Fear of Asking

This morning, in the supermarket, I witnessed an elderly lady tearing apart a beefsteak with her bare hands. 

“Good luck,” I thought remembering that only a month ago I broke my food processor by being lazy enough not to cut the meat before putting it between the blades.

I’ve spent some time watching an old lady stabbing her filthy fingers into the meat and trying to tear those stubborn ox’s fiber. I even took a short video of her, but she didn’t mind much.

Then, I moved on, minding my own business.

After I filled my shopping basket with fruit and vegetables, weighed it, I passed by the meat fridge and the old lady was still there and tearing apart the meat; this time another beefsteak, which, in her eyes, looked more fragile.

Ever since I came back from the store, I’ve been thinking about that odd situation.

Firstly, I was stunned that none of the staff approached and said:

“Get your filthy hands from that meat. You’re going to pay for everything you’ve touched.”

Someone would have said that in Serbia; in not the staff then a customer would have told her.

Secondly, how is it possible that none of the staff came and cut the damn beefsteak for her?

Finally, how is it possible that the old lady couldn’t ask anyone to cut the steak in half, or why she didn’t simply buy the whole thing and split it by herself at home and save the other half for some other time?

I wonder – whose is to blame for what had happened?

Indifferent workers who thought – not my problem, or not my job?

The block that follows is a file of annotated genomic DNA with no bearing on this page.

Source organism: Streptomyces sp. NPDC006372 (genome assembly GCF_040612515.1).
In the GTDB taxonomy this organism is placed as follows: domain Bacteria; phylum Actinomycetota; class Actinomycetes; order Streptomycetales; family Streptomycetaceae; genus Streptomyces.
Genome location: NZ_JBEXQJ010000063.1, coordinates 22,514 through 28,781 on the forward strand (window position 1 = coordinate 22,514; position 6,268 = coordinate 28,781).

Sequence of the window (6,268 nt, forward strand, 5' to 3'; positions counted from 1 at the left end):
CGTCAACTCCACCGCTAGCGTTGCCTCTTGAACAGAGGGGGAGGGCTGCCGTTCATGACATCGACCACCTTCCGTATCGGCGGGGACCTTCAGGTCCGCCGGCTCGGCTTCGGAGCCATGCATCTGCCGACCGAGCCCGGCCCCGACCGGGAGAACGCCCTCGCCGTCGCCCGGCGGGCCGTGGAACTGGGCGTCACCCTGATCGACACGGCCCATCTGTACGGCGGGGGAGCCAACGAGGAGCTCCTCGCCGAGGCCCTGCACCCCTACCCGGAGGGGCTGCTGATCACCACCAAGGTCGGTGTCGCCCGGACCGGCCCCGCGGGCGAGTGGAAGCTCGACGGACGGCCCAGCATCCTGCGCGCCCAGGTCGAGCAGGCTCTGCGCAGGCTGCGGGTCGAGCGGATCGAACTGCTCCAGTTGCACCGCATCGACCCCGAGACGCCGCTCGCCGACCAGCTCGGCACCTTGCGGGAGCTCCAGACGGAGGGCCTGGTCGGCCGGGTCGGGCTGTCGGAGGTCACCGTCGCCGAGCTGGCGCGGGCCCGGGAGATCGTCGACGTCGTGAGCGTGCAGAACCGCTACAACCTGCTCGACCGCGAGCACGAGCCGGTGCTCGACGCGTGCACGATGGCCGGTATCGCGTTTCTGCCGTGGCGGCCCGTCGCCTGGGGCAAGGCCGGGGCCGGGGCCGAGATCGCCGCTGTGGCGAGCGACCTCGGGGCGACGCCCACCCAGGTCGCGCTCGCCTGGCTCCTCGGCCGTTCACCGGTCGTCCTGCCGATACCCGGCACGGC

The old lady who for some odd reason decided to do the job by herself?

The customers who didn’t point out the obvious problem?

Or everybody?

I’d say everybody.

Indifference is something common, especially when we’re dealing with strangers. We would more often help someone familiar than someone completely unimportant to us.

It’s not an excuse, but it happens. We simply can’t help everybody, especially in these dumb situations.

However, the most intriguing was the old lady’s action.

Was her fear or her pride forcing her to hammer that piece of meat with her hands like a wild animal which has just found a carrion and it can’t move it, but it needs to bring a piece of meat to its hungry offspring or they will starve to death?

I assume it was fear of asking; I often had close encounters with that beast.

Whenever I needed to ask a question in the class, to talk to a girl who I liked, to visit any institution, to talk to anyone whose response I couldn’t predict, I would back off and wait for someone to do the filthy job for me; usually my parents or friends; because who else would be silly enough to do that instead of me without my inquiry.

I wonder, through which struggles are we willing to go by ourselves, if we can’t ask for help when dealing with such a trivial thing?

Is this fear the reason why we avoid seeing a doctor or a shrink?

Is this fear the reason why we don’t ask for help when our husband molests us, when we have drinking, drugs, or other addiction problems?

Is this fear the reason why we hide our work?

If it is, what’s the solution?

The simplest solution would be the nike slogan – just do it.

For some reason, it’s not as easy as it seems.

Those who realized that going through life is much easier if they ask for help enjoy all the benefits of communication and a life in a community.

The others chop their meat by hands.